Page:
He also does more academic writing like this article for Studia Universitatis (Romania) that was published in 2011 (see page 137). He holds two university degrees in communications, film and philosophy.

Knut has written two books and lots of articles. He lives in Copenhagen, Denmark. But he is Norwegian, he insists. He is a blogger, researcher and a photographer. His main project for 2012 will be The Europeans. See this site. Europe needs an updated photo album, he said.

So that is what he is going to make.


What About Henri Cartier – Bresson. The Lightness Of Life

(Links to all sections).

Prelude; The Lightness Of Life (1); The Lightness of Life (2 & 3); The Lightness of Life (4); The Lightness of Life (5); The Lightness of Life (6); The Lightness of Life (7); The Lightness of Life (8); The Lightness of Life (9);The Lightness of Life (10); The Lightness of Life (11).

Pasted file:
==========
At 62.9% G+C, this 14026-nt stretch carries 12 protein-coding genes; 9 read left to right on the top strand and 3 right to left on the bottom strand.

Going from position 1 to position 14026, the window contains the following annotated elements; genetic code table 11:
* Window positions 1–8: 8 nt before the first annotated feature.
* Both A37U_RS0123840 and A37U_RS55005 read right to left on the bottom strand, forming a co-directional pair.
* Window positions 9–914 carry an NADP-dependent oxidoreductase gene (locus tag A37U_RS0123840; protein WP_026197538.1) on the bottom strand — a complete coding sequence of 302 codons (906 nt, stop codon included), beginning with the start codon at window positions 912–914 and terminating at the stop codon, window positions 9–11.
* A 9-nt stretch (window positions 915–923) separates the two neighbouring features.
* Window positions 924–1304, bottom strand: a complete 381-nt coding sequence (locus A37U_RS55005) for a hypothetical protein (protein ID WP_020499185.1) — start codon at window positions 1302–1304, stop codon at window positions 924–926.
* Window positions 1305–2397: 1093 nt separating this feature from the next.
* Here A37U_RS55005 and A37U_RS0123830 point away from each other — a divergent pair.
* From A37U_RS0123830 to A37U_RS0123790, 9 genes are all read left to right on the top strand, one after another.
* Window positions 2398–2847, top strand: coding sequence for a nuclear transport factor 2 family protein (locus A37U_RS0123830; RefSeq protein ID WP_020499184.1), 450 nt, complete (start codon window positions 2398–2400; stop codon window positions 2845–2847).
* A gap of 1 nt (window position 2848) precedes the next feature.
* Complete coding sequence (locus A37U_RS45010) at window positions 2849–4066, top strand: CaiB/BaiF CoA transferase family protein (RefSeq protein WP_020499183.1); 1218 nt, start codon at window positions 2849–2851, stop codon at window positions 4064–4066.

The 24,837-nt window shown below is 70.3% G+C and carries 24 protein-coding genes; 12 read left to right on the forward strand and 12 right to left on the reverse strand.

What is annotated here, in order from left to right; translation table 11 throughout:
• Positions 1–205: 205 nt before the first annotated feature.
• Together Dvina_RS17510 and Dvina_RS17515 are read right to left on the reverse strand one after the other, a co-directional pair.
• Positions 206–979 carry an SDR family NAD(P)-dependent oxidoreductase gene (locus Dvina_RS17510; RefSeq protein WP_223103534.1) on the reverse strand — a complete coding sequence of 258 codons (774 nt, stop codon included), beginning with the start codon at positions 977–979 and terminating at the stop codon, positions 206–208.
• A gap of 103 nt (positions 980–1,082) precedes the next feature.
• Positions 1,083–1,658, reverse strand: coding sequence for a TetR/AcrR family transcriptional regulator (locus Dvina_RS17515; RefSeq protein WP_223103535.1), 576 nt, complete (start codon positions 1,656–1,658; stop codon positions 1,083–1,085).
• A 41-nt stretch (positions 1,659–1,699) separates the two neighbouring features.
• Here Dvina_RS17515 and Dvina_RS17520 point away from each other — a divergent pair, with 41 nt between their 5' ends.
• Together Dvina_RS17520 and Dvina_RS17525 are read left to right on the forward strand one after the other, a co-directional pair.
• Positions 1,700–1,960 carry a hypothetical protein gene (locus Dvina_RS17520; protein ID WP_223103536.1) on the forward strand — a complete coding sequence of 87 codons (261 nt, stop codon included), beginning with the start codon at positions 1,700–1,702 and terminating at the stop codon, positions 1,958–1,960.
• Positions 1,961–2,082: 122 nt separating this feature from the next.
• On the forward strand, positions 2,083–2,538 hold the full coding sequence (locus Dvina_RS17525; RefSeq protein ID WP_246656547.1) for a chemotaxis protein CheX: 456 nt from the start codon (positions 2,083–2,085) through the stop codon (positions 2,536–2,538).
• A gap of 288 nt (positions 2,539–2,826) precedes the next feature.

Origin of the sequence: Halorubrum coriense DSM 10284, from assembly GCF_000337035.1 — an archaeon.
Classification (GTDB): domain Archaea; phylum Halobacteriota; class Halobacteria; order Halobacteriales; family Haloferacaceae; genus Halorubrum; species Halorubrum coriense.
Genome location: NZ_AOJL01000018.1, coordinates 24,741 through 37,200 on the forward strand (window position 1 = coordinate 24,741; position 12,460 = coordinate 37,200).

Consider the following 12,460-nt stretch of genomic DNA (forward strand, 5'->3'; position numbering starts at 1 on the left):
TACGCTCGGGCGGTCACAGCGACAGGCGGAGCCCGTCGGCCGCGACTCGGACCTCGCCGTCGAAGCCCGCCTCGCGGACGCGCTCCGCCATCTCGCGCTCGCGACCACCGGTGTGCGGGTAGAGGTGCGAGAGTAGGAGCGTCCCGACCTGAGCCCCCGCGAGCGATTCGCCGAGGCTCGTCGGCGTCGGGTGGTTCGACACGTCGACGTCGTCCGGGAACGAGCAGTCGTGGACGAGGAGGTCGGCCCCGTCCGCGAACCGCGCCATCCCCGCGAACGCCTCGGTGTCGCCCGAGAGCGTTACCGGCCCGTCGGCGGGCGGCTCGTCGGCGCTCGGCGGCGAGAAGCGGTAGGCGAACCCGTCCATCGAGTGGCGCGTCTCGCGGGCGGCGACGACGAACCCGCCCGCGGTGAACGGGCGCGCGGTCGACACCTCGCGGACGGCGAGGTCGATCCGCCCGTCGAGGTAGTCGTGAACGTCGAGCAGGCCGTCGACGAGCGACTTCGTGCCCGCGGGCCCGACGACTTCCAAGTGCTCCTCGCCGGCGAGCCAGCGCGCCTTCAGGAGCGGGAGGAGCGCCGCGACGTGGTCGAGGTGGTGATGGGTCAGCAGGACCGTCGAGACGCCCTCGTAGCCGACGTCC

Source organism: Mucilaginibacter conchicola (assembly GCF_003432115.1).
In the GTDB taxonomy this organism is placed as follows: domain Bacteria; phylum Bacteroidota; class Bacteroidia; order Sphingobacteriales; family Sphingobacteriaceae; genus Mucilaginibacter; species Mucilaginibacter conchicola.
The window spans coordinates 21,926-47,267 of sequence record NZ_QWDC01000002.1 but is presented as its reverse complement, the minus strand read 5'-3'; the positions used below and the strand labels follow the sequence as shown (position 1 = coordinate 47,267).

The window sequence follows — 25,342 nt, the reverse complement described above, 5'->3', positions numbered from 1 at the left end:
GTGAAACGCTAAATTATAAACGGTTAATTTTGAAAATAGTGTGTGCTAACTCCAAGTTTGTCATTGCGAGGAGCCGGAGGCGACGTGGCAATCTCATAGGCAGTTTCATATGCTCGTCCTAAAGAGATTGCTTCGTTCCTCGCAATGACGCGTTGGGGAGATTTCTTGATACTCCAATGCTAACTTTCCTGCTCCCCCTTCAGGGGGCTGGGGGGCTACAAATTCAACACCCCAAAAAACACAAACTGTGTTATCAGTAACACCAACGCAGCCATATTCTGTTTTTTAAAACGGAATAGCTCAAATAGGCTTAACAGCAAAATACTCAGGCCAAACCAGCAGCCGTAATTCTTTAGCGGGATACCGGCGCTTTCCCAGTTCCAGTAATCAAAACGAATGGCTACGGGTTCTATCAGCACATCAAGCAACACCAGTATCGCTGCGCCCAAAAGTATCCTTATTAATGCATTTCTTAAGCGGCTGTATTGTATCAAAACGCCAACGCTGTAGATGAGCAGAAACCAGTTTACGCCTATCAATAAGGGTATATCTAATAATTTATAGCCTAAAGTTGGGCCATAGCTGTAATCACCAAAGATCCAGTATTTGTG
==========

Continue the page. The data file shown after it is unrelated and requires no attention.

The Lightness Of Life (10)

In Frames.© Knut Skjærven.

About In Frames. The picture has nothing particular to do with the text below. It has been added to break the monotony of the page. It was not part of the original interview. 

Do you have a photographic mission?

Do I have a photographic mission? Hmm, interesting question and the truth is that I don’t know. On the other hand, I probably know a little more now than I used to know.

If you had asked me a year ago, no two years ago, I would have said that I have no photographic mission beyond that of taking pictures. However, the more I study photography the less important photography becomes in terms of having an existence of its own. Photography does not exist in a vacuum and it should not be treated as if it did.